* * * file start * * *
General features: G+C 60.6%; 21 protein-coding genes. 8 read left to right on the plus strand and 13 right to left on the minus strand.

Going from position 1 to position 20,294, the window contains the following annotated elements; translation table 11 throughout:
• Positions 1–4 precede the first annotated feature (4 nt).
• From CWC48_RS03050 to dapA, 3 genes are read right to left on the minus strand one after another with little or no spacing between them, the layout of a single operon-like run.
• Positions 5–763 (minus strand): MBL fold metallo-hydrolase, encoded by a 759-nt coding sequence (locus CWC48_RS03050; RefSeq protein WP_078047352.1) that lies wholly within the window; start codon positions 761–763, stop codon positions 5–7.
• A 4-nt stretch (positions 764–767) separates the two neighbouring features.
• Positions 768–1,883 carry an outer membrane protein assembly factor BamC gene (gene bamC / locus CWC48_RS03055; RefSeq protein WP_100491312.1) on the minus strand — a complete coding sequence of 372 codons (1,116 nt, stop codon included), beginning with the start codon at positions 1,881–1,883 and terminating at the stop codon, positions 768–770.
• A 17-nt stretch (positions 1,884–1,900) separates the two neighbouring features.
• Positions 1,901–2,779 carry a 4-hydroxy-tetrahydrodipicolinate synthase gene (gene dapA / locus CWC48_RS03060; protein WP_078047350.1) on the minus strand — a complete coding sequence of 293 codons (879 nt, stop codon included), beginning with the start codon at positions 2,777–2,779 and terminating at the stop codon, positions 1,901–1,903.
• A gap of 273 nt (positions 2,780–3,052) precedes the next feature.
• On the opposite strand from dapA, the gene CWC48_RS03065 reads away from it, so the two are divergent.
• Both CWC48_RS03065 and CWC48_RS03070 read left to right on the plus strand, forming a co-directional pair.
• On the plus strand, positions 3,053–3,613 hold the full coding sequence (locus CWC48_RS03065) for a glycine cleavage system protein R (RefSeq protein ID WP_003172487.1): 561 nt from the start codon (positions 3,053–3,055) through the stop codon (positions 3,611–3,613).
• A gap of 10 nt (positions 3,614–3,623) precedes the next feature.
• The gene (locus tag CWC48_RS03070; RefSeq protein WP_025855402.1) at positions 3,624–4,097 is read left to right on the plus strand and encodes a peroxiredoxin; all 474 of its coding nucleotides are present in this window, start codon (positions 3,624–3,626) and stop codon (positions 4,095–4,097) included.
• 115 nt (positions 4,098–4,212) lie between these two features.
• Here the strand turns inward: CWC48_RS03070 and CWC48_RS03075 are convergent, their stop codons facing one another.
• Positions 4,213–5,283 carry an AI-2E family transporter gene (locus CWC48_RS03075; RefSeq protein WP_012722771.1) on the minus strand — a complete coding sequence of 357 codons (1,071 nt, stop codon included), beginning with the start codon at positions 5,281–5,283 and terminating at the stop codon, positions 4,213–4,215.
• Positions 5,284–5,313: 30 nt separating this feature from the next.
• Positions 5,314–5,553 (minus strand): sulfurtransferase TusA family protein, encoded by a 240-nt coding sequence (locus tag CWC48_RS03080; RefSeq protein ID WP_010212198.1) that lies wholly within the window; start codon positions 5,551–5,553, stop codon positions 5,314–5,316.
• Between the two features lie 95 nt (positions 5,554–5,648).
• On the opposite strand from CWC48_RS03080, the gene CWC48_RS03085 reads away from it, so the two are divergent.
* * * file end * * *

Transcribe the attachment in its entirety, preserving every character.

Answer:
General features: G+C 60.6%; 21 protein-coding genes. 8 read left to right on the plus strand and 13 right to left on the minus strand.

Going from position 1 to position 20,294, the window contains the following annotated elements; translation table 11 throughout:
• Positions 1–4 precede the first annotated feature (4 nt).
• From CWC48_RS03050 to dapA, 3 genes are read right to left on the minus strand one after another with little or no spacing between them, the layout of a single operon-like run.
• Positions 5–763 (minus strand): MBL fold metallo-hydrolase, encoded by a 759-nt coding sequence (locus CWC48_RS03050; RefSeq protein WP_078047352.1) that lies wholly within the window; start codon positions 761–763, stop codon positions 5–7.
• A 4-nt stretch (positions 764–767) separates the two neighbouring features.
• Positions 768–1,883 carry an outer membrane protein assembly factor BamC gene (gene bamC / locus CWC48_RS03055; RefSeq protein WP_100491312.1) on the minus strand — a complete coding sequence of 372 codons (1,116 nt, stop codon included), beginning with the start codon at positions 1,881–1,883 and terminating at the stop codon, positions 768–770.
• A 17-nt stretch (positions 1,884–1,900) separates the two neighbouring features.
• Positions 1,901–2,779 carry a 4-hydroxy-tetrahydrodipicolinate synthase gene (gene dapA / locus CWC48_RS03060; protein WP_078047350.1) on the minus strand — a complete coding sequence of 293 codons (879 nt, stop codon included), beginning with the start codon at positions 2,777–2,779 and terminating at the stop codon, positions 1,901–1,903.
• A gap of 273 nt (positions 2,780–3,052) precedes the next feature.
• On the opposite strand from dapA, the gene CWC48_RS03065 reads away from it, so the two are divergent.
• Both CWC48_RS03065 and CWC48_RS03070 read left to right on the plus strand, forming a co-directional pair.
• On the plus strand, positions 3,053–3,613 hold the full coding sequence (locus CWC48_RS03065) for a glycine cleavage system protein R (RefSeq protein ID WP_003172487.1): 561 nt from the start codon (positions 3,053–3,055) through the stop codon (positions 3,611–3,613).
• A gap of 10 nt (positions 3,614–3,623) precedes the next feature.
• The gene (locus tag CWC48_RS03070; RefSeq protein WP_025855402.1) at positions 3,624–4,097 is read left to right on the plus strand and encodes a peroxiredoxin; all 474 of its coding nucleotides are present in this window, start codon (positions 3,624–3,626) and stop codon (positions 4,095–4,097) included.
• 115 nt (positions 4,098–4,212) lie between these two features.
• Here the strand turns inward: CWC48_RS03070 and CWC48_RS03075 are convergent, their stop codons facing one another.
• Positions 4,213–5,283 carry an AI-2E family transporter gene (locus CWC48_RS03075; RefSeq protein WP_012722771.1) on the minus strand — a complete coding sequence of 357 codons (1,071 nt, stop codon included), beginning with the start codon at positions 5,281–5,283 and terminating at the stop codon, positions 4,213–4,215.
• Positions 5,284–5,313: 30 nt separating this feature from the next.
• Positions 5,314–5,553 (minus strand): sulfurtransferase TusA family protein, encoded by a 240-nt coding sequence (locus tag CWC48_RS03080; RefSeq protein ID WP_010212198.1) that lies wholly within the window; start codon positions 5,551–5,553, stop codon positions 5,314–5,316.
• Between the two features lie 95 nt (positions 5,554–5,648).
• On the opposite strand from CWC48_RS03080, the gene CWC48_RS03085 reads away from it, so the two are divergent.